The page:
The contrail issue is an example of the challenges and opportunities for misunderstanding of the scientific method in relation to climate change. In 1999 the IPCC was asked by ICAO (both of them are UN agencies) to put a box around the uncertainties that high altitude emissions and contrails have on aviation’s contribution to global warming. Given the uncertainties of the science at the time, the 1999 IPCC report proposed a 1.9 times multiplier be used on aviation carbon emissions until the science was better understood.
However, by 2005, James Hansen of NASA’s Goddard Institute for Space Studies in New York used observational data analysis to conclude that there is no multiplier.
In a PBS Nova Newsletter on the subject, Hansen was quoted as saying “I think our main concern about aircraft will be their CO2 emissions, not contrails, which are a pretty small climate forcing.”
Later work published by NASA agreed. Their consensus now is that: “contrails may not increase atmospheric warming much on a global basis.”
By 2016 ICAO had dropped any mention of the use of a multiplier for forced radiation heating by contrails, as it was not supported by scientific observations (ICAOs environmental report, page 101). This was a consensus built over decades of extensive scientific work. Along the way a number of ideas, including restricting flight levels to 25,000 feet or less were considered but refuted, as they would actually increase fuel burn and carbon emissions that would outweigh any long term effects from contrails.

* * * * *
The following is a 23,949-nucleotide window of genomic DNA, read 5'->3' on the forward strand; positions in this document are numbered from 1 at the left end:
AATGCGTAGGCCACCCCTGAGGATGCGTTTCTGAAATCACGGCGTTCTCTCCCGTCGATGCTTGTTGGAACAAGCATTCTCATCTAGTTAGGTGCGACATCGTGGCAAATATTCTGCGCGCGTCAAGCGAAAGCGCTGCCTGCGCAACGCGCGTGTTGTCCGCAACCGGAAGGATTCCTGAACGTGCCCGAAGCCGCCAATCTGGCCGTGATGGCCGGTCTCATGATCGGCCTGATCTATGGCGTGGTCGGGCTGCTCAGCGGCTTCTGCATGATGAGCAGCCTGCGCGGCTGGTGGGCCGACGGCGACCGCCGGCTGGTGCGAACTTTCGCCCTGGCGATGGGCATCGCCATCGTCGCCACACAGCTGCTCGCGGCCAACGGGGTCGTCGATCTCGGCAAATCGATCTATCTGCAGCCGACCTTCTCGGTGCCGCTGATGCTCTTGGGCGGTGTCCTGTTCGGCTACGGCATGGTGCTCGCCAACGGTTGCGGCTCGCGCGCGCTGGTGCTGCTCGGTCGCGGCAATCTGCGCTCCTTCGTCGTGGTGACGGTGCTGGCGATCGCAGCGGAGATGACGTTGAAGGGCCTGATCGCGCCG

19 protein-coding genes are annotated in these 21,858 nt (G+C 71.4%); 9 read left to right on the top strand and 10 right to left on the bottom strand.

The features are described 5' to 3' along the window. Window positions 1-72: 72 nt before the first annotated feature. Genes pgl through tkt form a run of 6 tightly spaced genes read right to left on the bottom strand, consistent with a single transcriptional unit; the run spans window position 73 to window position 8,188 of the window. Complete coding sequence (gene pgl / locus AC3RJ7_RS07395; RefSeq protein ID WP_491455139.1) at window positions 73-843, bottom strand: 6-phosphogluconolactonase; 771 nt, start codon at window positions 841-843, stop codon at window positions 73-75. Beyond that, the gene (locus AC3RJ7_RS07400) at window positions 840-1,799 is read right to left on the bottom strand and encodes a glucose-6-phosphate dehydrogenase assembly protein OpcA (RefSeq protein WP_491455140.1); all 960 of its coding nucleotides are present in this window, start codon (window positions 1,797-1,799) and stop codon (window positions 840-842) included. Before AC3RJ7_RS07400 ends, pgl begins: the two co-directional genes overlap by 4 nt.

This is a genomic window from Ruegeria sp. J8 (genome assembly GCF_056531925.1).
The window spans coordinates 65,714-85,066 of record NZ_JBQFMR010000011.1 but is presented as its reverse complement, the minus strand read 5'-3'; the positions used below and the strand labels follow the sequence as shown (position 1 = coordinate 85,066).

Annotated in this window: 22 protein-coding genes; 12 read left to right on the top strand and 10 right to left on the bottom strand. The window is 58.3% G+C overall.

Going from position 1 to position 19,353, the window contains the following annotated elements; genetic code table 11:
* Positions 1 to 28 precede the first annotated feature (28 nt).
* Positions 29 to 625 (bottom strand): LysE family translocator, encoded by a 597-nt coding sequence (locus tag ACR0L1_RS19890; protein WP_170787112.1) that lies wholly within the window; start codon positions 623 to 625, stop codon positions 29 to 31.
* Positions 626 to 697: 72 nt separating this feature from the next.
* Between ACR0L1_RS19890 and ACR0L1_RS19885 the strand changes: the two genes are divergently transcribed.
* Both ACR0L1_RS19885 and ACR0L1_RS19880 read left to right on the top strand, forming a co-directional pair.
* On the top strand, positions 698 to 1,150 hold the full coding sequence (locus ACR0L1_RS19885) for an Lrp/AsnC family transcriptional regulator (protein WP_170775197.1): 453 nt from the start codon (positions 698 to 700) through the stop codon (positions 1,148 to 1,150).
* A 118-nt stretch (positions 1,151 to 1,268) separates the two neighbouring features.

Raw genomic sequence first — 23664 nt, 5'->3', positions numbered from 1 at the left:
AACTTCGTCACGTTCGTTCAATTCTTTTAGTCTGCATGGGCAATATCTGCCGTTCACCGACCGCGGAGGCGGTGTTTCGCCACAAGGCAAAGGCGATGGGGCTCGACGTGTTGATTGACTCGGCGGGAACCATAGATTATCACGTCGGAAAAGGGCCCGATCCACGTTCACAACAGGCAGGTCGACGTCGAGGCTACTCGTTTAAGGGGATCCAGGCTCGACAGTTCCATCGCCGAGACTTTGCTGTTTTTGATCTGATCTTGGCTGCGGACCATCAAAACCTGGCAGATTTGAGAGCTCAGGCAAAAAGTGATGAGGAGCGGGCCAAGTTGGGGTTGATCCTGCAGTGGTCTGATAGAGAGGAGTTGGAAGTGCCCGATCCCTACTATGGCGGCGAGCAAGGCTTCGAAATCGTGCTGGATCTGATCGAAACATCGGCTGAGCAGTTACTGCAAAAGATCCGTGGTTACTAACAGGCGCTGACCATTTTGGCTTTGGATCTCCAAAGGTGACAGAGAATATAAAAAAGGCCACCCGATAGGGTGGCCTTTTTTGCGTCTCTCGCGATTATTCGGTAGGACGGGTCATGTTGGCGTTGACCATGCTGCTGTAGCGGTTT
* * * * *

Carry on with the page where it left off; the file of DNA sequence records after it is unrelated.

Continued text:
Although contrails may only have a small long term effect, if any, to this day the science is not settled and new studies and scientific enquires continue. A recent study ( ACP – Contrail cirrus radiative forcing for future air traffic (copernicus.org) ) shows that contrails could increase three fold by 2050. This is due to more flights in regions where persistent contrails form and an increase in aviation traffic. Combined with decreasing emissions from improved jet engine efficiency, contrails could bump aviation’s contribution to global warming up slightly by the year 2050. This is a far cry from a three times multiplier and may be less that the warming effects creating by new road and rail infrastructure. Ultimately any environmental assessment of passenger transportation that includes infrastructure ( roads/rail lines) and supply chains will show aviation to be a clear winner for most long distance trips.